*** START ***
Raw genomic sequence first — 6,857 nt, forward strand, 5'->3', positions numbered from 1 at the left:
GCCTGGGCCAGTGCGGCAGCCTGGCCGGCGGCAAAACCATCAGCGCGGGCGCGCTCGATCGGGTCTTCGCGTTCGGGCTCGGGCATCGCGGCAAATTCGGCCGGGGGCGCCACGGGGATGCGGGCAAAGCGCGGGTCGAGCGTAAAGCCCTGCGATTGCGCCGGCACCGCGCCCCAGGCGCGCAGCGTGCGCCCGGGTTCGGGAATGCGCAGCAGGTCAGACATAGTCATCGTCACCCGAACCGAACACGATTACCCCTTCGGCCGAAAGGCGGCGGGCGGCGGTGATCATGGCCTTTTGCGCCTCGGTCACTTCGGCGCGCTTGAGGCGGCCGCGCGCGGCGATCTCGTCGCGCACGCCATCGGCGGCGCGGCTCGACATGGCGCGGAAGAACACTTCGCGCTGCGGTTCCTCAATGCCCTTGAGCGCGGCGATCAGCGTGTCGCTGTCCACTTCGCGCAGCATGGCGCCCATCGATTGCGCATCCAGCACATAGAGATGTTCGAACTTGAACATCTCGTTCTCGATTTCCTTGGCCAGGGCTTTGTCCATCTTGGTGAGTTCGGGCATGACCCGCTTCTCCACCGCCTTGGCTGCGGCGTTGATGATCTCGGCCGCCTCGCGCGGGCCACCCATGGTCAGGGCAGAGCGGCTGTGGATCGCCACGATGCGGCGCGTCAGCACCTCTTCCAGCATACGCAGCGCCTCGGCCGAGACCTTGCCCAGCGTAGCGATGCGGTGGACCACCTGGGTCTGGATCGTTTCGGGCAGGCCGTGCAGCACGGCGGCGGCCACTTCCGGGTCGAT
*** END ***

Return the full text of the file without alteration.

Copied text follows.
Raw genomic sequence first — 6,857 nt, forward strand, 5'->3', positions numbered from 1 at the left:
GCCTGGGCCAGTGCGGCAGCCTGGCCGGCGGCAAAACCATCAGCGCGGGCGCGCTCGATCGGGTCTTCGCGTTCGGGCTCGGGCATCGCGGCAAATTCGGCCGGGGGCGCCACGGGGATGCGGGCAAAGCGCGGGTCGAGCGTAAAGCCCTGCGATTGCGCCGGCACCGCGCCCCAGGCGCGCAGCGTGCGCCCGGGTTCGGGAATGCGCAGCAGGTCAGACATAGTCATCGTCACCCGAACCGAACACGATTACCCCTTCGGCCGAAAGGCGGCGGGCGGCGGTGATCATGGCCTTTTGCGCCTCGGTCACTTCGGCGCGCTTGAGGCGGCCGCGCGCGGCGATCTCGTCGCGCACGCCATCGGCGGCGCGGCTCGACATGGCGCGGAAGAACACTTCGCGCTGCGGTTCCTCAATGCCCTTGAGCGCGGCGATCAGCGTGTCGCTGTCCACTTCGCGCAGCATGGCGCCCATCGATTGCGCATCCAGCACATAGAGATGTTCGAACTTGAACATCTCGTTCTCGATTTCCTTGGCCAGGGCTTTGTCCATCTTGGTGAGTTCGGGCATGACCCGCTTCTCCACCGCCTTGGCTGCGGCGTTGATGATCTCGGCCGCCTCGCGCGGGCCACCCATGGTCAGGGCAGAGCGGCTGTGGATCGCCACGATGCGGCGCGTCAGCACCTCTTCCAGCATACGCAGCGCCTCGGCCGAGACCTTGCCCAGCGTAGCGATGCGGTGGACCACCTGGGTCTGGATCGTTTCGGGCAGGCCGTGCAGCACGGCGGCGGCCACTTCCGGGTCGAT